Featured: The Gospel According to Bob Dylan- Michael Gilmour [Vol. 4, #10.5]

May 13, 2011 — Leave a comment

 

“Not the Other Kind

A review of

The Gospel According to Bob Dylan:
The Old, Old Story for Modern Times .
By Michael J. Gilmour.

Review by Warren Hicks.


Gospel According to Bob Dylan - Michael GilmourThe Gospel According to Bob Dylan:
The Old, Old Story for Modern Times .
Michael J. Gilmour.
Paperback: WJK Books, 2011.

Buy now: [ ChristianBook.com
]

“There are only two kinds of music. Good music and the other kind”
-Duke Ellington

“All of these songs added together don’t even come close to my whole vision of life”
-Bob Dylan (quoted, 94)

As a child of the 1960’s and one who engaged the charismatic renewal of the 70’s as a teenager, I was very intrigued when this title came up for review.  I remember hearing the murmurings about Bob Dylan around my house, I even remember my dad and his friends playing Bob Dylan tunes on the guitar around campfires.  That didn’t seem so odd to me then, except that in looking back I know my dad and Dylan didn’t see eye to eye politically in those highly charged times of the 60’s.  Apparently, however, my dad, his friends and I recognized good music when we heard it.

Bob Dylan, with The Band, Chicago c. 1972 (Bob Kinney)

Bob Dylan, w/The Band, Chicago c.1972(Bob Kinney)

In The Gospel According to Bob Dylan, Michael Gilmour, associate professor of New Testament and English at Providence College in Manitoba, makes a persuasive case for Bob Dylan being a purveyor of the Gospel, that is ‘good news,’ even if today he doesn’t claim publicly the same sort of Christian fervor that he did during his Slow Train Coming, Saved and Shot of Love period of publicly espousing his ‘born-again’ Christianity.

Gilmour takes a long hard look at the body of Dylan’s work, spanning some 50 years and more then 30 albums, films, poetry and the 2004 publication of Dylan’s autobiography Chronicles: Vol. 1.

From his birth into a Jewish family in Hibbing, Minnesota to the resurrection(s) of a career thought to be moribund, if not dead, on more than one occasion, Gilmour weaves a tapestry of Dylan’s experiences and inspirations to show how God and particularly the texts of Scripture crop up in Dylan’s work.  Not only do they appear in the music, but they ‘hold together’ to support and compliment a view of spirituality that is consistent with both Dylan’s Jewish roots and his other forays into religious exploration and expression.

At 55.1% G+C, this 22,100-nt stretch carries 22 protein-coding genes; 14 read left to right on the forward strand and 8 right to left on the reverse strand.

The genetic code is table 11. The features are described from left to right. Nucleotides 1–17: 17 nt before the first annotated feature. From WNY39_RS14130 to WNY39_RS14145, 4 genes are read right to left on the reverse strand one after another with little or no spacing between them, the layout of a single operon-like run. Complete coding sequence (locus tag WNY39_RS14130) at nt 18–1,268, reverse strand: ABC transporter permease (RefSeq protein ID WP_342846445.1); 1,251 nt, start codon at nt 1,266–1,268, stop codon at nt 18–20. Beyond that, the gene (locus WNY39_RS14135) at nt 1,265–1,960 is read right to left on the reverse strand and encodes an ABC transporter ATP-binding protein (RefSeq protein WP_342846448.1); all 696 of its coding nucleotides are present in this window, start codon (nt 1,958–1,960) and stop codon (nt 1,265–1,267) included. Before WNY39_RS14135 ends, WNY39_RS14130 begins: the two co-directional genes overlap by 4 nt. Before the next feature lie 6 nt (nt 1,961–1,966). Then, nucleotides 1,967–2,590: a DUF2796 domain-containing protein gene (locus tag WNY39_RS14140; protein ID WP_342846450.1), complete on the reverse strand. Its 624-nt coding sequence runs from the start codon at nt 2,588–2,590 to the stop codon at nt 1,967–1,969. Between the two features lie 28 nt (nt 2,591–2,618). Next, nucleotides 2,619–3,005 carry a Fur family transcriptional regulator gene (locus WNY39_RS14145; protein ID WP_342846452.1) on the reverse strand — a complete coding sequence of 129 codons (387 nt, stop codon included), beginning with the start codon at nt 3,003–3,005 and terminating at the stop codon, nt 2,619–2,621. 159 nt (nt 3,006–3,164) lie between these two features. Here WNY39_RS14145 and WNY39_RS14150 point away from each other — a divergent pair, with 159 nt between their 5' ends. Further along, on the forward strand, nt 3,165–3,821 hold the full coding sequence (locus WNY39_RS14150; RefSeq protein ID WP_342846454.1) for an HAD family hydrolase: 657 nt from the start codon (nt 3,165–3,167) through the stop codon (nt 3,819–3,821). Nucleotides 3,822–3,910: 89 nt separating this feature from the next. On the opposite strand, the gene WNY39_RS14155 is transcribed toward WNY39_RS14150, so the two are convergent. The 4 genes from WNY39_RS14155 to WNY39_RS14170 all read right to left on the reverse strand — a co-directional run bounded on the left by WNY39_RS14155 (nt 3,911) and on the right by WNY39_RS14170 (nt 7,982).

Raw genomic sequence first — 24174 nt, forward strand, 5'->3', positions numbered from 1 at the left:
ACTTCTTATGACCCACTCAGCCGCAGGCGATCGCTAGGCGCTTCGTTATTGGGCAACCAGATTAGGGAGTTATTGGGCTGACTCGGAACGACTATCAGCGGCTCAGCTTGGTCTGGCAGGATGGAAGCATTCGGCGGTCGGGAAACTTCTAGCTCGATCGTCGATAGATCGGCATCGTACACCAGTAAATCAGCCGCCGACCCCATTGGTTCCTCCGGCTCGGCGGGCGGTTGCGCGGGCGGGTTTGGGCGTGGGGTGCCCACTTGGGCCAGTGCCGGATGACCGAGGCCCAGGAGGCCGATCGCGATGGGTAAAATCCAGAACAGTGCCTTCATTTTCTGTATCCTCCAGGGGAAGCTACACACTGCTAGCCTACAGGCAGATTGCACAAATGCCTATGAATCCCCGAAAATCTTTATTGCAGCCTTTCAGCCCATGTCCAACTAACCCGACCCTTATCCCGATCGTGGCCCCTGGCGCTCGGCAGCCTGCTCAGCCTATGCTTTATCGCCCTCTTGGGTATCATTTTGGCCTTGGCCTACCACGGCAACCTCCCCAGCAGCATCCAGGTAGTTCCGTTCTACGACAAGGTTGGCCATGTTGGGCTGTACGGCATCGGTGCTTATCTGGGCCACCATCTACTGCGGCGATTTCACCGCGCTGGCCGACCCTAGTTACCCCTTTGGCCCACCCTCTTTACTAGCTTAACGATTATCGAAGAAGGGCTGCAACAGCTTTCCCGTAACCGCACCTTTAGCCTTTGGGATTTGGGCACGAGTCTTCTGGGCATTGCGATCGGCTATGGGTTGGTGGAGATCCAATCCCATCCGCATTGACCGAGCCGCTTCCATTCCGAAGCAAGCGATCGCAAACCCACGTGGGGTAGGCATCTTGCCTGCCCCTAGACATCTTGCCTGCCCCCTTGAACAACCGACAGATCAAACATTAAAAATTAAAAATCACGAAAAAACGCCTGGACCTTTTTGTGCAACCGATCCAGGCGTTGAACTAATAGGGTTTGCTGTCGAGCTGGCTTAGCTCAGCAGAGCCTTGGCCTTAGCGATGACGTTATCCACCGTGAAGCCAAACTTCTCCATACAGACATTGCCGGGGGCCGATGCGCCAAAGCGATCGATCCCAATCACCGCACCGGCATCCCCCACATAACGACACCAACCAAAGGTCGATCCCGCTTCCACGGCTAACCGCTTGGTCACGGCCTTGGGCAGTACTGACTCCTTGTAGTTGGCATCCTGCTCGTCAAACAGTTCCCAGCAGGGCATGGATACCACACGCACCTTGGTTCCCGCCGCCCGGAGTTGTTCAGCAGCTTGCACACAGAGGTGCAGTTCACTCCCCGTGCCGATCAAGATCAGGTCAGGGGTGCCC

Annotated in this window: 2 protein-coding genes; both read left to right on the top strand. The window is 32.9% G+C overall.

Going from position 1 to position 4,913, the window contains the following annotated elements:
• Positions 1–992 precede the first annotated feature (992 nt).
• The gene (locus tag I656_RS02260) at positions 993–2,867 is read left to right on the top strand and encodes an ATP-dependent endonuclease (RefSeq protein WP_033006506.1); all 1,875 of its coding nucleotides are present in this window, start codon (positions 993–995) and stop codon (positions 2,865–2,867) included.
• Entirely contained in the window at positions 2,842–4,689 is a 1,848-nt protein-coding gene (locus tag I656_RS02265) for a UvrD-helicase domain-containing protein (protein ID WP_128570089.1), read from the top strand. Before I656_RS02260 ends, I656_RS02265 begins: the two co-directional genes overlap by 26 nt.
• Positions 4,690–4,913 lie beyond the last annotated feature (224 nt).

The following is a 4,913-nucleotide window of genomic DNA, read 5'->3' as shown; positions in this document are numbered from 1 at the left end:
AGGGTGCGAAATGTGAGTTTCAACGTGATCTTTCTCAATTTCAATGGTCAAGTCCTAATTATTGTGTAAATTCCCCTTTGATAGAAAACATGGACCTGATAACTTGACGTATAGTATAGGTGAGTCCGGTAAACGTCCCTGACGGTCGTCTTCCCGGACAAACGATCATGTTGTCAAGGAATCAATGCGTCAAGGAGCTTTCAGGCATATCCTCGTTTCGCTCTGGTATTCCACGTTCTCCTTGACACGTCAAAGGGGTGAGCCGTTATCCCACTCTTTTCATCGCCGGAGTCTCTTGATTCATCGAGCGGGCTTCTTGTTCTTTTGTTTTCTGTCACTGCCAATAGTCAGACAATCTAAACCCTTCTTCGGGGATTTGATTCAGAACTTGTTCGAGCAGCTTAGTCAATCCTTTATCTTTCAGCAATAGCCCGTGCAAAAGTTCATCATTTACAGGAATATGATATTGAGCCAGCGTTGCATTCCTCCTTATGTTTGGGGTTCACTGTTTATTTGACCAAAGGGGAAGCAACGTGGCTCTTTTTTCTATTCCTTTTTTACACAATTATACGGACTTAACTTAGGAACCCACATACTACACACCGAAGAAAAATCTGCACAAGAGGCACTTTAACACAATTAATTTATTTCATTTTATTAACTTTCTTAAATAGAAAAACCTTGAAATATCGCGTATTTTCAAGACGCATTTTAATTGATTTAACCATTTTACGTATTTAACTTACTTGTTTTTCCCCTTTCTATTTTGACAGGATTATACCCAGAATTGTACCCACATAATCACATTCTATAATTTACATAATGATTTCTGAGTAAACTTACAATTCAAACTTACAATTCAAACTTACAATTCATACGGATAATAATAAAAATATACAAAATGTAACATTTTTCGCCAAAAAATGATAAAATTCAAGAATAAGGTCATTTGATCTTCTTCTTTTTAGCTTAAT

Gilmour contends, rightly in my view, that the text of both the Hebrew and Christian Scriptures and the Spirit of God that inspired them is never far away in looking at Dylan’s work.  Just as with Scripture, the richness and nuance of Dylan’s work and the experience that inspired it cannot be fully seen or appreciated when it is taken out of context to prove one’s previously held positions or understandings.

What comes out of a reflective engagement with Dylan, as Gilmour deftly demonstrates, is a sense of narrative and ‘coming of age’ in what Bob Dylan sees as ‘good news’.  At the end of the day, it bears a striking and faithful similarity to the Good News of God and deserves thoughtful consideration and reflection.  He summarizes this well when he says, “if we find answers in Dylan, it is because we are already asking particular questions,” (42).

As with all good art, including music, Dylan’s work allows enough space for our experience to guide our reception of the offering of the artist. The dialogue we have in question and answer and call and response with Gilmour’s book and Dylan’s music is good reading and listening.

Not the other kind.